By DAVID GREEN
Why did you have Jake leave and not come back?
Why did you decide to have Astrid get pregnant?
How did you decide which people would become couples?
"Man, you guys are nailing me with hard questions," said author Emmy Laybourne last week in the Morenci Middle School library.
Laybourne wasn't actually in the room with Mrs. Kruger's freshman English students. She was in her house near New York City, talking into her iPad. The students watched her image projected on a large screen, while taking turns sitting in the "interviewer's chair" in front of a school iPad. The application Facetime closed the 600-mile gap between the two locations.
Mrs. Kruger developed a curriculum around Laybourne's first novel, "Monument 14," and the author agreed to chat with the two freshman classes.
She was impressed with the lessons Mrs. Kruger created for the book and she told the students they should appreciate their instructor.
"I've met a lot of English teachers in my time," she said, "and you have one of the best."
Laybourne said she earned an English degree in college, but started doing improvisational comedy in New York City in the 1990s.
"I would write comedy bits during the day and go perform them at night with old friends who are now famous," she said.
Zach Galifianakis, Amy Poehler, Mark Maron, Louis C.K.—it was a wild time for comedy in New York's lower east side. Saturday Night Live producer Lorne Michaels watched one of her shows and that led to a role in the 1999 comedy "Superstar," starring Will Ferrell.
Laybourne gave up comedy for writing after she was married and became a mother. She pitched the idea for a novel to her agent and "Monument 14" was bought by MacMillan Publishers. She's now about to begin work on her third book.
The story tells about 14 students who are trapped inside a big box superstore while a series of natural and unnatural disasters unfold outside. Laybourne said at one point she began wondering what was wrong with her to create such a dark story that's so tough on her characters.
"I think the darkness of the story really serves as a backdrop to allow the characters to care for each other and take care of each other, and to stand up for what's right," she told the class. "I hope readers will see a spark of their own goodness."
Laybourne was asked how she came up with the idea for blood types serving as a key to the story.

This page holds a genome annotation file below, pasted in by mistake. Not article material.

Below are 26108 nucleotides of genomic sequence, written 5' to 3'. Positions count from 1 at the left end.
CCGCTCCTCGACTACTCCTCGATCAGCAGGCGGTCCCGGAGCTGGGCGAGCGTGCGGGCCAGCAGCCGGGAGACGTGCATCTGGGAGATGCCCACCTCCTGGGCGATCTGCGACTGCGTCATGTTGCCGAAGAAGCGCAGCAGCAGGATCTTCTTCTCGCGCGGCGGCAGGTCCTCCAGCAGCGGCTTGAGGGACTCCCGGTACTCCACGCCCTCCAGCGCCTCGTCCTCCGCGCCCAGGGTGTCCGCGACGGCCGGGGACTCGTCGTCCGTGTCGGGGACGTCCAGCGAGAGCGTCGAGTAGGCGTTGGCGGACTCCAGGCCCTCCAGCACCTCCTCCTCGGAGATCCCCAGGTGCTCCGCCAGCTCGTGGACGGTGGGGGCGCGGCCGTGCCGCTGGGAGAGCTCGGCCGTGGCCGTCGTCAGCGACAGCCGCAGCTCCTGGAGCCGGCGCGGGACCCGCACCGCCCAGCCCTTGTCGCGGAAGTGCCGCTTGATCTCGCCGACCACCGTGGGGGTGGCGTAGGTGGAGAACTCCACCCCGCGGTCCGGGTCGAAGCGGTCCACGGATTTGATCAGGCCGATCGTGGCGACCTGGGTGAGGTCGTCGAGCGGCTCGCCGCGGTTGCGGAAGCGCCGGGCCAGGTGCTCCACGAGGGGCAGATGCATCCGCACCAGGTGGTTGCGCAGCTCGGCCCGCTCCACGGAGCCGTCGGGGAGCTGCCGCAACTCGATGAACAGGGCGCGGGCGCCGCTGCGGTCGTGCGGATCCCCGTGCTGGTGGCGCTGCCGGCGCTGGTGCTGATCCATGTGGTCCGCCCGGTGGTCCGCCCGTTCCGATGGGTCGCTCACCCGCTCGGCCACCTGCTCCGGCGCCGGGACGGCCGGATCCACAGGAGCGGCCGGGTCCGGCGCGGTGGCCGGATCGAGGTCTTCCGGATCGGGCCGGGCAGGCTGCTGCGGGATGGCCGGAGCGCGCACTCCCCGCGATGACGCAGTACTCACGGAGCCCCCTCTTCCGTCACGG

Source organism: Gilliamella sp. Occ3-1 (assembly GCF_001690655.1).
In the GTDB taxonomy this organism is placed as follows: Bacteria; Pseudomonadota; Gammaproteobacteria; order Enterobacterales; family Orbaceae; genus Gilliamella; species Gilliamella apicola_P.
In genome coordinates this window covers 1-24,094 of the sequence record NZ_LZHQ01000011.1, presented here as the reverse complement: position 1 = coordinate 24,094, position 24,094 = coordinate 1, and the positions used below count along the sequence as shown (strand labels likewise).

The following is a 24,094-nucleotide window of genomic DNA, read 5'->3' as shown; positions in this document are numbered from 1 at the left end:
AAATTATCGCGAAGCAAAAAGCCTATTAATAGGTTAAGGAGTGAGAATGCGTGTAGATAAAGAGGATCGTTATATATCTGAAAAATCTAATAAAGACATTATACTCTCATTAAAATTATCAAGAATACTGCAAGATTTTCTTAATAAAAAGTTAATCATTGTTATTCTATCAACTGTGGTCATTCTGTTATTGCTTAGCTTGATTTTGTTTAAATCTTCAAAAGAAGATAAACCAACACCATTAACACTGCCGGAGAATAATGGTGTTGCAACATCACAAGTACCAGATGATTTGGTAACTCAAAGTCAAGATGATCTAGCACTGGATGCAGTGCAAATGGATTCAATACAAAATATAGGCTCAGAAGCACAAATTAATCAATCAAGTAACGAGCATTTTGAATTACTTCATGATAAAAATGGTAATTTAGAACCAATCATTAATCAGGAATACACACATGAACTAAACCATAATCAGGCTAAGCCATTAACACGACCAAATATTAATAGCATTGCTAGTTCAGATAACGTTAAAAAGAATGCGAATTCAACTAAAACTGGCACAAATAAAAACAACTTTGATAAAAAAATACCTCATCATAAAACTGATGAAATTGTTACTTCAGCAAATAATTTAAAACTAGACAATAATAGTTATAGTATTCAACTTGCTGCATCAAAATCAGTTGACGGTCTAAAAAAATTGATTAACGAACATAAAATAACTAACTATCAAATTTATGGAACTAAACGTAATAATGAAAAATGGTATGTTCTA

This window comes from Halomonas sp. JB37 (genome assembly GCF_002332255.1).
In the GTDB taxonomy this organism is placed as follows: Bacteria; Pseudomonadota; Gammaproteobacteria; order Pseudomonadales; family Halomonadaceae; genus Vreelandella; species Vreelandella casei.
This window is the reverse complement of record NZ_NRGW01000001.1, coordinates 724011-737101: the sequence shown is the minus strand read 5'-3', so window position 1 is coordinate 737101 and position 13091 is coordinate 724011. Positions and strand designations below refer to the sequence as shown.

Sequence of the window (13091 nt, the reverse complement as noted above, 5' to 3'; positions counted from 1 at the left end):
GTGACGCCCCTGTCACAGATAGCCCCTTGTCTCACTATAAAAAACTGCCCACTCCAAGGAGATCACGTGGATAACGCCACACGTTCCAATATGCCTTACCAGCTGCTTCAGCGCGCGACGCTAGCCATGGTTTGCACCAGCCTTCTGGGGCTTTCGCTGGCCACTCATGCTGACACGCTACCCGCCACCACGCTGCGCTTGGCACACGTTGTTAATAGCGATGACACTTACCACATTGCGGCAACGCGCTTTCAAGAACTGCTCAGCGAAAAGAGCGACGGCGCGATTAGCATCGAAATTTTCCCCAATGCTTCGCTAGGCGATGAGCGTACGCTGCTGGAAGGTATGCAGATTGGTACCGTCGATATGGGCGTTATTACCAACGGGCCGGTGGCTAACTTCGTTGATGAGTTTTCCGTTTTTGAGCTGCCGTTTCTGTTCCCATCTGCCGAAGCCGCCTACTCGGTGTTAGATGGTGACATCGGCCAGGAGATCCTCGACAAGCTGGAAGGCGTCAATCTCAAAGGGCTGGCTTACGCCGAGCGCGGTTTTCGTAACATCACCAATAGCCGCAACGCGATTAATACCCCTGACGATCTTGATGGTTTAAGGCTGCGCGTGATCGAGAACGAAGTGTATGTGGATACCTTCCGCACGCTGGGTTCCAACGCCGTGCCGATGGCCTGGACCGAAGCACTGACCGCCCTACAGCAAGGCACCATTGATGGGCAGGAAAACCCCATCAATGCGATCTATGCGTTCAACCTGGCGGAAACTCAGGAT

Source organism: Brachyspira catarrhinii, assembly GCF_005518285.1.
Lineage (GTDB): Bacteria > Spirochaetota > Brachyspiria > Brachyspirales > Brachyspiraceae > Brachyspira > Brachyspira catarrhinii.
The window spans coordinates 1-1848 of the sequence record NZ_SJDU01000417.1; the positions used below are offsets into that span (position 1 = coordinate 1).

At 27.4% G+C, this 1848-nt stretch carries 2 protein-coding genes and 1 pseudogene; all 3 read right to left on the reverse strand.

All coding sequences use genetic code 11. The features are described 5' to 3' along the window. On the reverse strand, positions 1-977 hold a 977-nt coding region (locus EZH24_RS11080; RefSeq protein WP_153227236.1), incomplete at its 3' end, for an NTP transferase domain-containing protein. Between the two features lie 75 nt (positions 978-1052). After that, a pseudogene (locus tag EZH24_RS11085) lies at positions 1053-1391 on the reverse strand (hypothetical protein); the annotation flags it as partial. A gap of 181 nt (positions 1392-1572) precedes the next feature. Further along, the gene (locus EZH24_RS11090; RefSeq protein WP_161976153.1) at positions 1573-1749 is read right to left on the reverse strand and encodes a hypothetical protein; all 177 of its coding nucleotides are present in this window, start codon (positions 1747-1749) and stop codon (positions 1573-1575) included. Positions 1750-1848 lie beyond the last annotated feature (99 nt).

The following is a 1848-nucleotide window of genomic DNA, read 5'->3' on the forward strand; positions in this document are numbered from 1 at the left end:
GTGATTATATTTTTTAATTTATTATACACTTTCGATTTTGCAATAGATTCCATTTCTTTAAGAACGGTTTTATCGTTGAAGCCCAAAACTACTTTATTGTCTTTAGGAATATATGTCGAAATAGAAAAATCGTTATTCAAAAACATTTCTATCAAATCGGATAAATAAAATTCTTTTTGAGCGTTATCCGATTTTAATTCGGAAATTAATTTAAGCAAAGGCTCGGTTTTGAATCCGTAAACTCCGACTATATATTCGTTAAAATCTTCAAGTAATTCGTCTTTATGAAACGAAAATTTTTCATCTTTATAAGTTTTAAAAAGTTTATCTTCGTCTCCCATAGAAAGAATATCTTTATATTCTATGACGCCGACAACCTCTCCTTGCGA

"I get a lot of my best ideas when I'm out walking," she said. "I was walking down the street in Manhattan, talking to my husband about the book. I knew a chemical spill was coming, but I wished that it didn't affect them all in the same way."
That's when the idea of blood types came to mind.
Why make Astrid pregnant?
There were several reasons, Laybourne said, including giving the character Dean a reason to stay. She said sometimes a character speaks to the author. That's her mystical answer.
"Sometimes an author gets a sense of something happening," she said. "Either it feels right or it doesn't, and if it doesn't feel right, you have to tear it up and start again, and go in a different direction."
Laybourne said it took about two years to write "Monument 14," much longer than it should have. After her initial chapters were bought by the publisher, she wrote a long, long second section which wasn't well accepted.
"I got one of those scary letters that writers sometimes get," she remembers: "We think you're a very talented writer but this manuscript isn't the book that we bought."
She could feel her heart sinking and she wondered if the publishers would want their money back. It wasn't that bad. The editor thought the story could be fixed so Laybourne began re-writing, picking and choosing the best portions from the long version. By then she knew her characters quite well.
Her second novel went much faster and she expects to have the third book completed in about eight months.
She was asked if she ever got discouraged while writing the book.
"Absolutely," she said. "It's so easy."
When writing fiction an author uses the creative mind and critical mind. Words are written and then assessed to determine if they're any good.
"The problem is that you can't do them both at the same time," she said. "If there's one thing for you to learn from today, it's this: If you're making a piece of art, do not judge it at the same time you create it."
Just then the book chat was interrupted by an announcement from the school office. Due to inappropriate behavior, the seventh and eighth grade students had lost their recess—a humorous interlude for the much older freshmen.
Back to the discussion, Laybourne said that the inner critic can be depressing, especially knowing that most books on the store shelves won't be around in six months. Few have staying power.
"It's really easy to get discouraged and you have to fight for your right to create, within yourself," Laybourne told the class.
How to develop writing skills? Practice, practice, practice. Why the potentially offensive language? She wanted the dialogue to be realistic and she thinks many teens would react to the situations presented with cursing.
After a couple of final questions, the hour was up and the freshmen were on to their next class.
"Don't get into trouble like those eighth graders," Laybourne cautioned.
Been there, done that, quipped a ninth grade student.